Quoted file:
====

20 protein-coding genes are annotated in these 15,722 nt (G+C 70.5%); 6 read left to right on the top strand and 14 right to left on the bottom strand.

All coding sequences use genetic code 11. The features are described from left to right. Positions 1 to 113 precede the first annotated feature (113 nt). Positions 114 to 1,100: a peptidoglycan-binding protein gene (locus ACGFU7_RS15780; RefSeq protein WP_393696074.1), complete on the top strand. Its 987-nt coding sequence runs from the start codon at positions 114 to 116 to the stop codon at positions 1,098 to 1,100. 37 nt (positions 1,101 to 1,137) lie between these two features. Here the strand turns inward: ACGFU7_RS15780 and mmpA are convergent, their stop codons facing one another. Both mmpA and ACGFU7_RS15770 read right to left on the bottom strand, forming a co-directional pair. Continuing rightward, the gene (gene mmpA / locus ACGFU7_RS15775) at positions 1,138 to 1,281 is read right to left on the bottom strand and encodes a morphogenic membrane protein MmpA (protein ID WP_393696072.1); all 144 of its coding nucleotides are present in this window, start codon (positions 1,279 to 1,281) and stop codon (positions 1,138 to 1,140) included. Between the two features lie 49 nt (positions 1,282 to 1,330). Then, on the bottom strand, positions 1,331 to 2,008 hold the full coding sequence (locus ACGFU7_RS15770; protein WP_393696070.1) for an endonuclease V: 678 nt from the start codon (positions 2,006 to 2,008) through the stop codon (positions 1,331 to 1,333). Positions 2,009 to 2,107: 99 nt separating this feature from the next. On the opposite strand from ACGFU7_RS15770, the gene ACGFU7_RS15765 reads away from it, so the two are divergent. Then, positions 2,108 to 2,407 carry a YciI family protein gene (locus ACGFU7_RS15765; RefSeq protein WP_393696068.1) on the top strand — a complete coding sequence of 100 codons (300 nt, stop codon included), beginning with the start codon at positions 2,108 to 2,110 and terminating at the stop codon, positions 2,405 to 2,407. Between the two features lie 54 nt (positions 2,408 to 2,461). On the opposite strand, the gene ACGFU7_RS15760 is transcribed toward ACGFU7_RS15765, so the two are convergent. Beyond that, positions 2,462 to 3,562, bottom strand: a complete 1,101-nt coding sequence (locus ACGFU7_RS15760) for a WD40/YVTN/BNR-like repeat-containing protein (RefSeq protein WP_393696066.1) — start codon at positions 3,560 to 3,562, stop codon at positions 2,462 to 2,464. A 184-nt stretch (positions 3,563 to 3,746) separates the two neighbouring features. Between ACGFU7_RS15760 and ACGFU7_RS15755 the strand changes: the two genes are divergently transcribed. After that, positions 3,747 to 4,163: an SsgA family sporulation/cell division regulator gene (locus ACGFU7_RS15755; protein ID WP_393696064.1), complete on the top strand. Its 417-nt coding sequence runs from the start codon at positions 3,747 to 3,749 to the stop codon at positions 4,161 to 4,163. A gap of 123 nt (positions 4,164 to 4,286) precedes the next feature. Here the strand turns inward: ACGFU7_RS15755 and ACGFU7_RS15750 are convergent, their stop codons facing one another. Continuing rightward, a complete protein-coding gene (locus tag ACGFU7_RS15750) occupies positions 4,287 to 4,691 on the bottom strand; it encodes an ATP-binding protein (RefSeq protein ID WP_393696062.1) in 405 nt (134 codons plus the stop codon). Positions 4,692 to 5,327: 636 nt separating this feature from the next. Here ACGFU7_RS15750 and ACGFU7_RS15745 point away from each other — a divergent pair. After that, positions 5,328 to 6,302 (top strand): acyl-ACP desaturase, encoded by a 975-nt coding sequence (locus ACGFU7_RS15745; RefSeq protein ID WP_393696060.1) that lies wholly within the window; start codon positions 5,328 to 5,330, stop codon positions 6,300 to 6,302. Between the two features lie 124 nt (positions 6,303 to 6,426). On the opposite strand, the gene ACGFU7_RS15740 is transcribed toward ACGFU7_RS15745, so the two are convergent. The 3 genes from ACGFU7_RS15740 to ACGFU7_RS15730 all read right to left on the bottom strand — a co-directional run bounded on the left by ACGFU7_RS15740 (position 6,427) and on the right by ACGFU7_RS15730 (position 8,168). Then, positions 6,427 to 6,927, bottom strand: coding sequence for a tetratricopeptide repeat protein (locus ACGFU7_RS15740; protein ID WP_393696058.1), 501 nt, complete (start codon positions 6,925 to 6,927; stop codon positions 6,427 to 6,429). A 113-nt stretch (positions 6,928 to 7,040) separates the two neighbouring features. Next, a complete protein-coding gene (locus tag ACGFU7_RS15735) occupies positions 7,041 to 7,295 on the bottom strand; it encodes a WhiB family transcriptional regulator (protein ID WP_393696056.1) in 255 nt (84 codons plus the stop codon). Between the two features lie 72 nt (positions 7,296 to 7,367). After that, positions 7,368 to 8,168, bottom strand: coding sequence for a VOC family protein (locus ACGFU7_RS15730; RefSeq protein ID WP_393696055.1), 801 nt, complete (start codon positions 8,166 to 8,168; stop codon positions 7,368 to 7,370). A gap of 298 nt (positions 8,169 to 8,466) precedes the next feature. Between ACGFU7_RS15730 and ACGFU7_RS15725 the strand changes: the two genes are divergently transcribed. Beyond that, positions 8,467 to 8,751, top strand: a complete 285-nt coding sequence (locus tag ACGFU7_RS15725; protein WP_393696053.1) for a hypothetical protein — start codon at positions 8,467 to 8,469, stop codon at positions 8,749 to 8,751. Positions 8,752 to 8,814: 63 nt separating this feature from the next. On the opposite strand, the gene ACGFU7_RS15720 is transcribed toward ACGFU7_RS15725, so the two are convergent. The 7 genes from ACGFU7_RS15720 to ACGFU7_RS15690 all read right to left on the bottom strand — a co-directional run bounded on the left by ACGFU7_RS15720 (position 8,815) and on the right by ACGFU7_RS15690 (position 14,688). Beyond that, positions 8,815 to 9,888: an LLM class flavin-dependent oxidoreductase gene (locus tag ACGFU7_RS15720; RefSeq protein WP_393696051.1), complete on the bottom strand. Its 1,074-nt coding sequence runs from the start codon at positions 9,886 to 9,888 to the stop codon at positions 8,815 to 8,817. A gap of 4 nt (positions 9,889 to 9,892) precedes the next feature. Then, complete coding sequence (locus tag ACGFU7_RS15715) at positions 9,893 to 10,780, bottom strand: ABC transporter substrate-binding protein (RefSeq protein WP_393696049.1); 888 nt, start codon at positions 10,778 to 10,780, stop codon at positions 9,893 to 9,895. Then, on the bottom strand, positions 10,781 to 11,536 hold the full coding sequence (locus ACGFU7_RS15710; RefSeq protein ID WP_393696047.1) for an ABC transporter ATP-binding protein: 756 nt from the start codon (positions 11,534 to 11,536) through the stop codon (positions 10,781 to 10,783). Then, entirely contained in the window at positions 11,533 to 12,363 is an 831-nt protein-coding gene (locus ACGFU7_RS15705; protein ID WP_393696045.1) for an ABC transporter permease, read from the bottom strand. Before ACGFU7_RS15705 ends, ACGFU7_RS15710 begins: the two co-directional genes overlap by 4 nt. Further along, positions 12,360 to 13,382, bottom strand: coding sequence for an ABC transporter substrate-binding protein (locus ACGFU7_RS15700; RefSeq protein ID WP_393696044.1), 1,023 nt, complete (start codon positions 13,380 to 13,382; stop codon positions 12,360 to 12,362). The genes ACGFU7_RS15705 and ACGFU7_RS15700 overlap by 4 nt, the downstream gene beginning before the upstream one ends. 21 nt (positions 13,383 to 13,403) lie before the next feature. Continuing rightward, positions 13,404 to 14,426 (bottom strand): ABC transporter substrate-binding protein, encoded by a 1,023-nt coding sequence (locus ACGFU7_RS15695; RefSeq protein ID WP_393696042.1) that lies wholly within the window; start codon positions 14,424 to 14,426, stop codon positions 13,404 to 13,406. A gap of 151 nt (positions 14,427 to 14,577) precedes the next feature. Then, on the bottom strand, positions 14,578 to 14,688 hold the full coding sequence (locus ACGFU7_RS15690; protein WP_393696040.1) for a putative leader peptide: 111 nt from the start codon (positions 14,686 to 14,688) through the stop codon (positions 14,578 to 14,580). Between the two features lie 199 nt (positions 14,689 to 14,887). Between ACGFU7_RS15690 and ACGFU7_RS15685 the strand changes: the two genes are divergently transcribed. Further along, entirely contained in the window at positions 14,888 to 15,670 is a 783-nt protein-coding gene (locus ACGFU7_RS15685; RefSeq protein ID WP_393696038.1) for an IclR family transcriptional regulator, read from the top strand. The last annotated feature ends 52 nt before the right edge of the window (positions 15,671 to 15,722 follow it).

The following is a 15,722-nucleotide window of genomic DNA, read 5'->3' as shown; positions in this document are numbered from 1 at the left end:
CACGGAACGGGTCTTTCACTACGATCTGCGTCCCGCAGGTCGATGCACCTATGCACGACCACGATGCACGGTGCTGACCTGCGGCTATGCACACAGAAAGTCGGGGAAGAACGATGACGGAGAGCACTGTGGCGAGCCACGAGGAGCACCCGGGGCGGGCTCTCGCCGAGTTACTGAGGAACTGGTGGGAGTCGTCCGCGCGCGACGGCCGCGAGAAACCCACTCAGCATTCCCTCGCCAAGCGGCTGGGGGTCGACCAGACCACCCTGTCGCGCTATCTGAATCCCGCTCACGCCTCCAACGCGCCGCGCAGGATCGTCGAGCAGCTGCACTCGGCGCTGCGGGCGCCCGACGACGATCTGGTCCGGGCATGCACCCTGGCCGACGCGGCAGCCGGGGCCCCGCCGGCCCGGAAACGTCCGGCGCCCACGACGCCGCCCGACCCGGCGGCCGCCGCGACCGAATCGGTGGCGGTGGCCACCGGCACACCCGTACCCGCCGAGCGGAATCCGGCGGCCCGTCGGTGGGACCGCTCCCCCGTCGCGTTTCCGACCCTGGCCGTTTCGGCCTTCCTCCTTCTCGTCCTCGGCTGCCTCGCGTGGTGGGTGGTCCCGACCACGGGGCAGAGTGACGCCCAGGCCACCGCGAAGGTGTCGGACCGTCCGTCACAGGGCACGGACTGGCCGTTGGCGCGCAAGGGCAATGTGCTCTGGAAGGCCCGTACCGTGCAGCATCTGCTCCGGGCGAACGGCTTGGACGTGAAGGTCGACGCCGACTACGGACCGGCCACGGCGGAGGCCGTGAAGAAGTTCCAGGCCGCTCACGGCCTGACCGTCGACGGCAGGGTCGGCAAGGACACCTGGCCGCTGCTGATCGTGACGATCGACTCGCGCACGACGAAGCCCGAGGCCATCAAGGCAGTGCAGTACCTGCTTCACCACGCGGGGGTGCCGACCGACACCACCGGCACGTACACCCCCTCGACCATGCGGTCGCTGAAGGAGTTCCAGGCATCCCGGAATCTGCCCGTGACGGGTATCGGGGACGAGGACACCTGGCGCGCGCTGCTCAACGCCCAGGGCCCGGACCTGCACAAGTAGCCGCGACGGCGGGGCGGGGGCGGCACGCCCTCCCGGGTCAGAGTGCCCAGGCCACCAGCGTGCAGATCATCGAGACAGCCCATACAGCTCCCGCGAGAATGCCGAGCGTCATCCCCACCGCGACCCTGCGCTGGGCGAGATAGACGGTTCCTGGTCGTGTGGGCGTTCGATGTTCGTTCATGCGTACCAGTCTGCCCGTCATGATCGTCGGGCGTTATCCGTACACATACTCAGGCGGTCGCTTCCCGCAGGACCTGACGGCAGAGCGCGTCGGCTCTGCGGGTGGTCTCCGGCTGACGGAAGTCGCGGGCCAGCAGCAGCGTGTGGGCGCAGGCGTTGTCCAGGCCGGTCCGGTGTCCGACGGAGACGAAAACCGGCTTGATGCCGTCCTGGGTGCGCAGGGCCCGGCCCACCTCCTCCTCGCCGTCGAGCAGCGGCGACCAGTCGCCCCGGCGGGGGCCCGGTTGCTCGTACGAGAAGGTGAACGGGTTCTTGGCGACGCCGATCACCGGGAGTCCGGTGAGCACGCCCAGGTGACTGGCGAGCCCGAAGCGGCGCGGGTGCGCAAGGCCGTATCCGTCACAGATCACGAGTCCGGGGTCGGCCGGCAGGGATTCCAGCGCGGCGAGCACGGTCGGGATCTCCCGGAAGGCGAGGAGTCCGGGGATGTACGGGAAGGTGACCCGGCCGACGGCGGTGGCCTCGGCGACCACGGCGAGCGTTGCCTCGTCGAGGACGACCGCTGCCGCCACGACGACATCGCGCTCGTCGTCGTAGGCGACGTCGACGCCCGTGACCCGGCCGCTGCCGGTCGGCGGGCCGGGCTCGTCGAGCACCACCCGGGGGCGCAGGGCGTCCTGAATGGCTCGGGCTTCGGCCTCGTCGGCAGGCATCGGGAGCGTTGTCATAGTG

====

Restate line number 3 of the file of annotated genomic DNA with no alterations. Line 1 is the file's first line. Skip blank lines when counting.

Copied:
The following is a 15,722-nucleotide window of genomic DNA, read 5'->3' as shown; positions in this document are numbered from 1 at the left end: